Not only is the sensor most sensitive to a bright yellowish-green light (as far as I can tell), it has less sensitivity to blue, and is less sensitive to red: this is on top of the fact that we have as many green sensels as we have red and blue combined. Please be aware that the camera can only deliver these colors (in a variety of brightnesses), and so somehow we are going to have to find some means of combining these colors together in order to get a full gamut of color in our final image.

We have information on only one color at each sensel location. If we want to deliver a full pixel of color at each location, we need to use an interpolation algorithm — a method of estimating the full color at any particular sensel location based on the surrounding sensels. This process of estimating colors is called demosaicing, interpolation, or debayering — converting the mosaic of colors to a continuous image.

Camera raw files are of great interest because they record image data that have not yet been interpolated; you can, after the fact on your computer, use updated software that might include a better interpolation algorithm, and so you can possibly get better images today from the same raw file than what you could have gotten years ago.

Please be aware that the kind of pattern above — called a Bayer filter, after the Eastman Kodak inventor Bryce Bayer (1929–2012) — is not the only one. Fujifilm has experimented with a variety of innovative patterns for its cameras, while the Leica Monochrom has no color pattern at all, since it shoots in black and white only. Also be aware that the colors that any given model of camera captures might be somewhat different from what I show here — even cameras that use the same basic sensor might use a different color filter array and so have different color rendering. Camera manufacturers will use different formulations of a color filter array to adjust color sensitivity, or to allow for good performance in low light.

Sigma cameras with Foveon X3 sensors have no pattern, since they stack three different colors of sensels on top of each other, giving full-color information at each pixel location. While this may seem to be ideal, be aware that this design has its own problems.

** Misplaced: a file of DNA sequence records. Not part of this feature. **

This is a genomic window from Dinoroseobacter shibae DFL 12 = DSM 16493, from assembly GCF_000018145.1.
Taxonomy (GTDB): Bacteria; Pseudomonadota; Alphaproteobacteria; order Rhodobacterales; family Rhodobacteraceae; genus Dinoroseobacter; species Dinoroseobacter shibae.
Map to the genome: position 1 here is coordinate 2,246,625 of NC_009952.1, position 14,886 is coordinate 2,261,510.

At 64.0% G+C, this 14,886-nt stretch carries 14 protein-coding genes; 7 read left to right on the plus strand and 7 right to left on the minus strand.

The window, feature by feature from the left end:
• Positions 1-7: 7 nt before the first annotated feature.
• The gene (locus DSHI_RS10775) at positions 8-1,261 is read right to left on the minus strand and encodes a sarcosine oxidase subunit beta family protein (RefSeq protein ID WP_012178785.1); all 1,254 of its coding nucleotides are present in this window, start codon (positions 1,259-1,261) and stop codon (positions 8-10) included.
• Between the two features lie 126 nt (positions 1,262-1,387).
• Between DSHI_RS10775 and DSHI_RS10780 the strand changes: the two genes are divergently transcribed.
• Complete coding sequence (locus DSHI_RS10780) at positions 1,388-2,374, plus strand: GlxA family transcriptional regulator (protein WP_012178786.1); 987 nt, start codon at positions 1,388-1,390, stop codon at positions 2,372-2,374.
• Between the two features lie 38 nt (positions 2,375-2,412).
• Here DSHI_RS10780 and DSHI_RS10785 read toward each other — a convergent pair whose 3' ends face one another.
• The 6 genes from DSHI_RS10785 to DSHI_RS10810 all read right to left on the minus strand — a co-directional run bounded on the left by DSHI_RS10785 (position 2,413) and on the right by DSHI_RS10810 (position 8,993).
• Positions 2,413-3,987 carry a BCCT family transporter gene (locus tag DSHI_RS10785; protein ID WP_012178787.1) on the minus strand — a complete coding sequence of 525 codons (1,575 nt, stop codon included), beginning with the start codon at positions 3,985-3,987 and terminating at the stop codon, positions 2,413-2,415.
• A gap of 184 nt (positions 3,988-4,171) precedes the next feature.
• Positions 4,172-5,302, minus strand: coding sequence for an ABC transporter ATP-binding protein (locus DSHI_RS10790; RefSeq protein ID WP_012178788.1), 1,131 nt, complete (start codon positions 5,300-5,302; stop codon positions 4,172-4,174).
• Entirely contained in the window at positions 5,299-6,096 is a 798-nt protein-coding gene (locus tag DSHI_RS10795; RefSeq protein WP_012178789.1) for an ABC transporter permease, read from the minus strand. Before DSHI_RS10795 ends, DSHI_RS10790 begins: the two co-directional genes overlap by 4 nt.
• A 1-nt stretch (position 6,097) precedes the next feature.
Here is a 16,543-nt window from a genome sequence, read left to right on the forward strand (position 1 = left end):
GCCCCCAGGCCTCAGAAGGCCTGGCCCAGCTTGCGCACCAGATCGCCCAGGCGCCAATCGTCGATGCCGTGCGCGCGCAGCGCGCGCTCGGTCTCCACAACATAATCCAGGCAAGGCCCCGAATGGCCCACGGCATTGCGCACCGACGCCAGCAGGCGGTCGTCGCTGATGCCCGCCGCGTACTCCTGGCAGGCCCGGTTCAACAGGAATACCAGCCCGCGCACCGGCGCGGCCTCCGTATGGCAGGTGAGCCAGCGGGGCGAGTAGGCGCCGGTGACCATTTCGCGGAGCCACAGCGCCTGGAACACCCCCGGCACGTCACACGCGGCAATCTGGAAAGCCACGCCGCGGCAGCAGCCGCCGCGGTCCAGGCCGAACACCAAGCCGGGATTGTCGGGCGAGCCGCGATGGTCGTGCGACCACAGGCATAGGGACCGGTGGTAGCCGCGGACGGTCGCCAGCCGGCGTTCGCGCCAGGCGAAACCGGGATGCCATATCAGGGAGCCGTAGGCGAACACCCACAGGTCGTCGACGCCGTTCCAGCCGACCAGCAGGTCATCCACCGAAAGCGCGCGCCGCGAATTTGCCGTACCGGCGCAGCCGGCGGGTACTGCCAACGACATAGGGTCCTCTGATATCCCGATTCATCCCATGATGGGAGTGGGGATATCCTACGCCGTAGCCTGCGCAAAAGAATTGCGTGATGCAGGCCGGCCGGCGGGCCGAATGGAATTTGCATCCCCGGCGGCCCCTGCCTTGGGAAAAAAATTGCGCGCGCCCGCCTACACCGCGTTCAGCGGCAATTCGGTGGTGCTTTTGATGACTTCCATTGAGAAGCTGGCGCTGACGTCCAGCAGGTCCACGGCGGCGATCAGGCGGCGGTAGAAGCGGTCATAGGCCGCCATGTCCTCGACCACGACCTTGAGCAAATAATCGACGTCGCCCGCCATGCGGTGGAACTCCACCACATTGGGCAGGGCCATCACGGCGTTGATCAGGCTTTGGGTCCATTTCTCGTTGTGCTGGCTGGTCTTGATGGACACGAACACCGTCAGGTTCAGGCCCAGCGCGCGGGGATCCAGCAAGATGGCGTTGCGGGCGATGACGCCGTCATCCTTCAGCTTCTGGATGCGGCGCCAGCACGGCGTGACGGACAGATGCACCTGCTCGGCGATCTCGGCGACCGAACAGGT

A Clarification

I am using the term ‘color’ loosely here. Be aware that many combination of light frequencies can produce what looks like — to the human eye — the same color. For example, a laser might produce a pure yellow light, but that color of yellow might look the same as a combination of red and green light. This is called metamerism, and is a rather difficult problem. There are any number of formulations of color filters that can be used in a digital camera, and we can expect them to have varying absorbance of light — leading to different color renderings. For this reason, it is difficult to get truly accurate colors from a digital camera.

A Perfect Sample Image

For my demonstrations of demosaicing, I’ll be using sections of this image (Copyright © 2001 by Bruce Justin Lindbloom; source


Mr. Lindbloom writes:
In the interest of digital imaging research, I am providing a set of four images that represent "perfect" images, that is, they represent a natural scene (as opposed to say, a test pattern or a gradient) which is completely void of any noise, aliasing or other image artifacts. They were taken with a virtual, six mega-pixel camera using a ray tracing program I wrote myself. The intensity of each pixel was computed in double precision floating point and then companded and quantized to 8- or 16-bits per channel at the last possible moment before writing the image file. The four variations represent all combinations of 8- or 16-bits per channel and gamma of 1.0 or 2.2. I believe these images will be useful for research purposes in answering such questions as "How many bits are needed to avoid visual defects?" and "How does one determine the number of bits of real image information, as opposed to digitized noise?" In this sense, they may provide ideal image references against which actual digitized images may be compared by various visual or statistical analysis techniques.
No camera — at the same resolution — will produce images as sharp as this, nor will any camera produce colors as accurate as this image, and no camera image will be without noise. Using perfect images for our purposes has the benefit that it will make defects more visible; real cameras will have less pristine images.

I am using two small crops of this image, 100x150 pixels in size each, which I show here enlarged 500%:

Sample 1

Sample 2

Applying the Mosaic

The sample image has brilliant, saturated colors of impossible clarity. But what happens if we pretend that this image was taken with a camera with a Bayer filter? Here I combine the image crop with a red-green-blue array similar to the one shown above:

Sample 1 mosaic

It looks rather bad, and recovering something close to the original colors seems to be hopeless. What is worse, we apparently have lost all of the subtle color variations seen in the original image. If we take a closer look at this image:

Sample 1 mosaic magnified